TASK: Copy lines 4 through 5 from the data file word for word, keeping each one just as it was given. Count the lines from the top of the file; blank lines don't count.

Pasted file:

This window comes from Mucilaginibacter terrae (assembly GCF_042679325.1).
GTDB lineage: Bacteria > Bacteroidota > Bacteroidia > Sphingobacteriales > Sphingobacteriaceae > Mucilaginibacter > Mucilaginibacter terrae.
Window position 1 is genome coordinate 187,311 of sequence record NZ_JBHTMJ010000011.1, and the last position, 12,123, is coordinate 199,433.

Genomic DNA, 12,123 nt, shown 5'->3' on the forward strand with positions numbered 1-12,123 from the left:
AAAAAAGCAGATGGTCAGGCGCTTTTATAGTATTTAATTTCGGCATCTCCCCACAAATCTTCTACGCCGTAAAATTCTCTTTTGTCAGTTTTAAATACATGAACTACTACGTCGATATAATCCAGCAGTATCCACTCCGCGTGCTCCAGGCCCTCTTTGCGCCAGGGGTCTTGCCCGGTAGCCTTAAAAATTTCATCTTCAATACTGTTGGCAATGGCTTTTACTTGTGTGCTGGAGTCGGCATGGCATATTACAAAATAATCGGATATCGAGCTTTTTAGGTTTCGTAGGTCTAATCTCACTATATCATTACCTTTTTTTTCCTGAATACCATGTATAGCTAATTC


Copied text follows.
Genomic DNA, 12,123 nt, shown 5'->3' on the forward strand with positions numbered 1-12,123 from the left:
AAAAAAGCAGATGGTCAGGCGCTTTTATAGTATTTAATTTCGGCATCTCCCCACAAATCTTCTACGCCGTAAAATTCTCTTTTGTCAGTTTTAAATACATGAACTACTACGTCGATATAATCCAGCAGTATCCACTCCGCGTGCTCCAGGCCCTCTTTGCGCCAGGGGTCTTGCCCGGTAGCCTTAAAAATTTCATCTTCAATACTGTTGGCAATGGCTTTTACTTGTGTGCTGGAGTCGGCATGGCATATTACAAAATAATCGGATATCGAGCTTTTTAGGTTTCGTAGGTCTAATCTCACTATATCATTACCTTTTTTTTCCTGAATACCATGTATAGCTAATTC